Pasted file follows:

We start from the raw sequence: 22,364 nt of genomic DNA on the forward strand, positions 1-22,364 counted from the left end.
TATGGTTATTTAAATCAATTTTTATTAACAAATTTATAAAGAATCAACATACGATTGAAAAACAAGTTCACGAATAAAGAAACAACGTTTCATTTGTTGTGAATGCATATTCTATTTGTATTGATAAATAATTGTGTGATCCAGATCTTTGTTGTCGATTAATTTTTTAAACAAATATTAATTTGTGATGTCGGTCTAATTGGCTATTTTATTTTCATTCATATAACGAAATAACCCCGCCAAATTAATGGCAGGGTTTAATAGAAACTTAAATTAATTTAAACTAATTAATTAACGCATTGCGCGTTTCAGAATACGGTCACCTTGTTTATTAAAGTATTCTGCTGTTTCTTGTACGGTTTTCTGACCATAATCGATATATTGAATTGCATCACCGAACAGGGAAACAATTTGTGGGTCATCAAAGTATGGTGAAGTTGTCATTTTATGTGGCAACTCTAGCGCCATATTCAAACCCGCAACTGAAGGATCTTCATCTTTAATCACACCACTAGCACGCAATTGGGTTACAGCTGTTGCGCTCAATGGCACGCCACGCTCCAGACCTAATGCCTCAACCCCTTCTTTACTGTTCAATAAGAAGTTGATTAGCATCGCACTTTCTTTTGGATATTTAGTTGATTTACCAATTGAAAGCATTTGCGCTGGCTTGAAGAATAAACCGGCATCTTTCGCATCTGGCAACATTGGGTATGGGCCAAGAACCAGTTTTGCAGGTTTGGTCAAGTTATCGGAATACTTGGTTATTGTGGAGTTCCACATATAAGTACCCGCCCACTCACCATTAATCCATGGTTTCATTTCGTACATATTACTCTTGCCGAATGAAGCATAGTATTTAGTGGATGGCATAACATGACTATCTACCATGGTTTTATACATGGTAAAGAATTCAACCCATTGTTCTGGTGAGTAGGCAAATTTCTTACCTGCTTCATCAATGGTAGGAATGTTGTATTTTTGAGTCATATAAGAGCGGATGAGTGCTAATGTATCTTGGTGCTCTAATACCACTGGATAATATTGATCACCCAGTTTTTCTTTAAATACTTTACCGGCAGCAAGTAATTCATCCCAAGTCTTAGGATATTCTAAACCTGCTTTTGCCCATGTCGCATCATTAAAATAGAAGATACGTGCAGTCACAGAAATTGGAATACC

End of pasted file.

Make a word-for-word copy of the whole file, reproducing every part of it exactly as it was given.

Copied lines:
We start from the raw sequence: 22,364 nt of genomic DNA on the forward strand, positions 1-22,364 counted from the left end.
TATGGTTATTTAAATCAATTTTTATTAACAAATTTATAAAGAATCAACATACGATTGAAAAACAAGTTCACGAATAAAGAAACAACGTTTCATTTGTTGTGAATGCATATTCTATTTGTATTGATAAATAATTGTGTGATCCAGATCTTTGTTGTCGATTAATTTTTTAAACAAATATTAATTTGTGATGTCGGTCTAATTGGCTATTTTATTTTCATTCATATAACGAAATAACCCCGCCAAATTAATGGCAGGGTTTAATAGAAACTTAAATTAATTTAAACTAATTAATTAACGCATTGCGCGTTTCAGAATACGGTCACCTTGTTTATTAAAGTATTCTGCTGTTTCTTGTACGGTTTTCTGACCATAATCGATATATTGAATTGCATCACCGAACAGGGAAACAATTTGTGGGTCATCAAAGTATGGTGAAGTTGTCATTTTATGTGGCAACTCTAGCGCCATATTCAAACCCGCAACTGAAGGATCTTCATCTTTAATCACACCACTAGCACGCAATTGGGTTACAGCTGTTGCGCTCAATGGCACGCCACGCTCCAGACCTAATGCCTCAACCCCTTCTTTACTGTTCAATAAGAAGTTGATTAGCATCGCACTTTCTTTTGGATATTTAGTTGATTTACCAATTGAAAGCATTTGCGCTGGCTTGAAGAATAAACCGGCATCTTTCGCATCTGGCAACATTGGGTATGGGCCAAGAACCAGTTTTGCAGGTTTGGTCAAGTTATCGGAATACTTGGTTATTGTGGAGTTCCACATATAAGTACCCGCCCACTCACCATTAATCCATGGTTTCATTTCGTACATATTACTCTTGCCGAATGAAGCATAGTATTTAGTGGATGGCATAACATGACTATCTACCATGGTTTTATACATGGTAAAGAATTCAACCCATTGTTCTGGTGAGTAGGCAAATTTCTTACCTGCTTCATCAATGGTAGGAATGTTGTATTTTTGAGTCATATAAGAGCGGATGAGTGCTAATGTATCTTGGTGCTCTAATACCACTGGATAATATTGATCACCCAGTTTTTCTTTAAATACTTTACCGGCAGCAAGTAATTCATCCCAAGTCTTAGGATATTCTAAACCTGCTTTTGCCCATGTCGCATCATTAAAATAGAAGATACGTGCAGTCACAGAAATTGGAATACC